And so being able to be an expert in their own lives and go to a drugstore or pharmacy and say, I'm ready to start birth control, will be an excellent way for people to access this essential health care.
So this would mean that you don't have to consult with a doctor, right, have those conversations you sometimes have before beginning a medication, and, also, there wouldn't be an age limit.
Do you have any concerns with that?
Definitely no concerns with the age limit.
We know that young adults are able to make decisions about medications, and particularly contraception. And I also want to emphasize that this doesn't replace going to the doctor. It just removes the barrier of needing to go to the doctor if you want birth control.
Birth control is really, really safe. And so in the same way that you go to the pharmacy to get ibuprofen or Tylenol when you have a headache or cold medicine when you have a stuffy nose, people will now be able to do this to be able to prevent pregnancy.
And if they want to consult with the doctor, if they want to call their health care professional, we're always here to be able to talk to them about it. But we won't be standing in the way of their medication with a prescription.
So many birth control pills contain estrogen, right? But this one does not. It is progestin only.
Does that raise any concerns for you? Does it change the efficacy? What should people know?
So people should know that there are lots of different types of birth control, some that are combined hormonal, including estrogen or — and a progestin, or progestin-only medication, so a singular hormone in it.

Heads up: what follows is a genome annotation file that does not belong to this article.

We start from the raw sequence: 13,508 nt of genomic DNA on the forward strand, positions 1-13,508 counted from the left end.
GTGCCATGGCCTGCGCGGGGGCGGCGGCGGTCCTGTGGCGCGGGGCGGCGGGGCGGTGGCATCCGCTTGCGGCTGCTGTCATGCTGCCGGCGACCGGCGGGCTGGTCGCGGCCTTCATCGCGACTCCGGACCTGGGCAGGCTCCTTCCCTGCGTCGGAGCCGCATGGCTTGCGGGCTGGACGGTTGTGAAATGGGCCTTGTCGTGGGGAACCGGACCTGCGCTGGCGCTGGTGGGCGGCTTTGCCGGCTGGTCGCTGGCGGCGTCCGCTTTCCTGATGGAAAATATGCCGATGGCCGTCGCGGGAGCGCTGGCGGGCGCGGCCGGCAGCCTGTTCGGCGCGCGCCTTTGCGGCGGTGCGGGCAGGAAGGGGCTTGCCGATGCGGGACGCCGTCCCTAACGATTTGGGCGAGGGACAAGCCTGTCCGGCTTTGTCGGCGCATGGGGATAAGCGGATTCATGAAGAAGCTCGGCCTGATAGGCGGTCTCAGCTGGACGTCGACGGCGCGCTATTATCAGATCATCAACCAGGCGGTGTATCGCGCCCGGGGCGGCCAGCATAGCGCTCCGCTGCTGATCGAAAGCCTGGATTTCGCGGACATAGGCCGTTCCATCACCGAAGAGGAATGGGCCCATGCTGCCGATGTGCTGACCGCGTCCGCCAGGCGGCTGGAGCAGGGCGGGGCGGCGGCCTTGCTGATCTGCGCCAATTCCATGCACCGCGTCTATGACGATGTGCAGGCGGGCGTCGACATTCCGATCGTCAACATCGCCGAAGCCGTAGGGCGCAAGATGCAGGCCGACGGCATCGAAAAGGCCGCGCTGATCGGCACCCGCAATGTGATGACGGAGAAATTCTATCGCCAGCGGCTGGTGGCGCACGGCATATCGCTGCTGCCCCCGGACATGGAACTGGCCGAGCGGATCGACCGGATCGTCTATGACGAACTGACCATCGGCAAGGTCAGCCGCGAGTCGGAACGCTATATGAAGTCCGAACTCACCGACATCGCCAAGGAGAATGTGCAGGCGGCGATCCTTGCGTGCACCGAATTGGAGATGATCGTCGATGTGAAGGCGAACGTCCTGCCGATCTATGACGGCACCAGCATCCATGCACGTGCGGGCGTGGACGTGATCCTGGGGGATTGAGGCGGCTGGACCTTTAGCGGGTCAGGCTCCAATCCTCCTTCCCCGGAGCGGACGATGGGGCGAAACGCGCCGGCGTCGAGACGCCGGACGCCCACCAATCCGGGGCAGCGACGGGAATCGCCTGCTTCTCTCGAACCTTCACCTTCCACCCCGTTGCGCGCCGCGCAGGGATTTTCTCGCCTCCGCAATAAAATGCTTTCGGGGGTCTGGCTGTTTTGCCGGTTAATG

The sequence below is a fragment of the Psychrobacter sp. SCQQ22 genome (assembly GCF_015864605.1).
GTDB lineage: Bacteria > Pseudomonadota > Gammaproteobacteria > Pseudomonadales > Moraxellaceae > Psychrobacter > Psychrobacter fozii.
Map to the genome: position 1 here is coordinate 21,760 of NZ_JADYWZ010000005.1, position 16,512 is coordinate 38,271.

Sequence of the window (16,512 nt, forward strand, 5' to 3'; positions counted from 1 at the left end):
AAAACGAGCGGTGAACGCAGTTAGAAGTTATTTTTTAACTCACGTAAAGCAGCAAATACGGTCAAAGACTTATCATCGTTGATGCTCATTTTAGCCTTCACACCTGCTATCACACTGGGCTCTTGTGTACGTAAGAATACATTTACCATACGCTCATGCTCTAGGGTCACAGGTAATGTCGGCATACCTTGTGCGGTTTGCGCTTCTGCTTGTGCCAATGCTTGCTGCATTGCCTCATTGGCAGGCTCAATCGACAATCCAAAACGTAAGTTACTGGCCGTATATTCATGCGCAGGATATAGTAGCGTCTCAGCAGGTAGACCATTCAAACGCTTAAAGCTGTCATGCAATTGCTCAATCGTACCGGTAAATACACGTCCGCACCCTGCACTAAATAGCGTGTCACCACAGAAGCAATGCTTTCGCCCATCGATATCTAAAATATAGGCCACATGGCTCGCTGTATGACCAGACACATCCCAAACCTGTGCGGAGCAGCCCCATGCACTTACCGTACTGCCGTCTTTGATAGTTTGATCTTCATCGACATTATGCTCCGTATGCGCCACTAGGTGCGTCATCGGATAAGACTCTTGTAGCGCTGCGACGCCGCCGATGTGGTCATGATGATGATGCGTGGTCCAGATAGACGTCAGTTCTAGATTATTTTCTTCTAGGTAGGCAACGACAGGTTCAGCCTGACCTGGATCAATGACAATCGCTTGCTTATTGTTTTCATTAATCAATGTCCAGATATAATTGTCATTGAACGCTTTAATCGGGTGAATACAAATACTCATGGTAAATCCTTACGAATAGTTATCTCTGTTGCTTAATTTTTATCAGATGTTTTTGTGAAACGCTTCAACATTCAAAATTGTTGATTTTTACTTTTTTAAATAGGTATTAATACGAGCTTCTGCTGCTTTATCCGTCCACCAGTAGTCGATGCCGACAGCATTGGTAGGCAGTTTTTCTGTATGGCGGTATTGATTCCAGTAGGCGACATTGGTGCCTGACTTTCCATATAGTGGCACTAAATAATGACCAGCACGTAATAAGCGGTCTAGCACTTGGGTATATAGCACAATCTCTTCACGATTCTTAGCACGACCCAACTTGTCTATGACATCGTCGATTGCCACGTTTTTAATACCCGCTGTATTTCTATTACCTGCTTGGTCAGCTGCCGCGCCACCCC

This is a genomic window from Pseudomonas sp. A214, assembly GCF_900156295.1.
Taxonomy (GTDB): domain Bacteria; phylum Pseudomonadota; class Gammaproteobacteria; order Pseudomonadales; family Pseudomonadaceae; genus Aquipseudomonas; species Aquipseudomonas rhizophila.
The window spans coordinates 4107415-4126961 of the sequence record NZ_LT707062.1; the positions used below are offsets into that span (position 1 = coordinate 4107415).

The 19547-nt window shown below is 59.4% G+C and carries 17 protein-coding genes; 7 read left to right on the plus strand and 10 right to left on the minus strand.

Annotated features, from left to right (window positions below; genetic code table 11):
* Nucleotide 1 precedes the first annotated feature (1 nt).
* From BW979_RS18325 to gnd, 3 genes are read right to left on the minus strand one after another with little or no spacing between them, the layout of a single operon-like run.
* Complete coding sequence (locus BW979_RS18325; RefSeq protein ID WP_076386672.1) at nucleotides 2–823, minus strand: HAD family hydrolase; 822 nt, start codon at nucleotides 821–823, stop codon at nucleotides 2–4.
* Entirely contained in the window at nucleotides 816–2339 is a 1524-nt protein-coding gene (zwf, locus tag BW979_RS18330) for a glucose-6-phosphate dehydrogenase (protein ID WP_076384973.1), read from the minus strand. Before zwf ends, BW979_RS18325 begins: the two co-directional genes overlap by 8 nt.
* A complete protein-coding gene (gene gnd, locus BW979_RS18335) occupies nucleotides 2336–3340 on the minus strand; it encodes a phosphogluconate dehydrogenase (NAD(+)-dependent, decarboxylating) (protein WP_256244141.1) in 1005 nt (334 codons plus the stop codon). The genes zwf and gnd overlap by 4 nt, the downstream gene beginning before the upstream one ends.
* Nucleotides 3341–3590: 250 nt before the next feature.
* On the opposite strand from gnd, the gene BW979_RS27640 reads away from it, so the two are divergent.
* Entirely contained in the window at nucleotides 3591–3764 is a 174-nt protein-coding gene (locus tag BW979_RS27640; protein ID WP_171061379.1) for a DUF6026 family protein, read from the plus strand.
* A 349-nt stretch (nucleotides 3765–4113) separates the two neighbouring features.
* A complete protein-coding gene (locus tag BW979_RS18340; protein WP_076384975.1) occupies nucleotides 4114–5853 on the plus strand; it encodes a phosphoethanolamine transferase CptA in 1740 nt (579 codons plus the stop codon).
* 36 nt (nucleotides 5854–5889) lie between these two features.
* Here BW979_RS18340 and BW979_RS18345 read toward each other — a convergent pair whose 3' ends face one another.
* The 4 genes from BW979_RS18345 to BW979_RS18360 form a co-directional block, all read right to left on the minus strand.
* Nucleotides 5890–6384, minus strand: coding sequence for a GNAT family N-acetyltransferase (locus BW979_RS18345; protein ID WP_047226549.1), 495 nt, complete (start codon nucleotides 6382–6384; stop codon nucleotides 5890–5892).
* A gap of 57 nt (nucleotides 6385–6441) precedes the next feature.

And both are very efficacious. Both are, with typical use, about 93 percent effective, so highly effective at preventing pregnancy. And then, with perfect use, they're around 99 percent. We know that different people are better for certain types of medications, based on side effects or risk factors.
And most people can take a progestin-only pill very safely. And so we're excited to see the application for this progestin-only pill come over-the-counter. And we're excited to see people be able to use it in real life.
You mentioned these uncertain times. I'm going to assume that you were talking about the recent overturning of the Roe v. Wade decision. That's now led lawmakers to consider federal protection for contraceptive access.
I wonder about your take on that. Do you think that's necessary right now?
I think that we are seeing unprecedented attacks on the ability of people to access essential health care, including abortion.
And there has been some mention, even in Supreme Court documents, of potentially impacting the right to access contraception. And so I think the federal government doing anything it possibly can to protect the rights of Americans to access essential health care is something that we support.
Do you see this method, over-the-counter birth controls, becoming the norm here in America one day?
I certainly hope so.
I hope that the FDA will approve the application for over-the-counter birth control, which will open up options for people, again, will not replace a doctor's visit. People will still be more than welcome to come in and talk about birth control, about potential side effects, about risks, about whether or not birth control works for them.
But then those people that know that it works for them and that they want to start it and immediately begin preventing pregnancy or treating other conditions that they might have will be able to do so without needing a prescription and having to go through that barrier.
That is Dr. Jennifer Villavicencio from the American College of Obstetricians and Gynecologists, or ACOG, as it's known, joining us tonight.
Thank you for your time.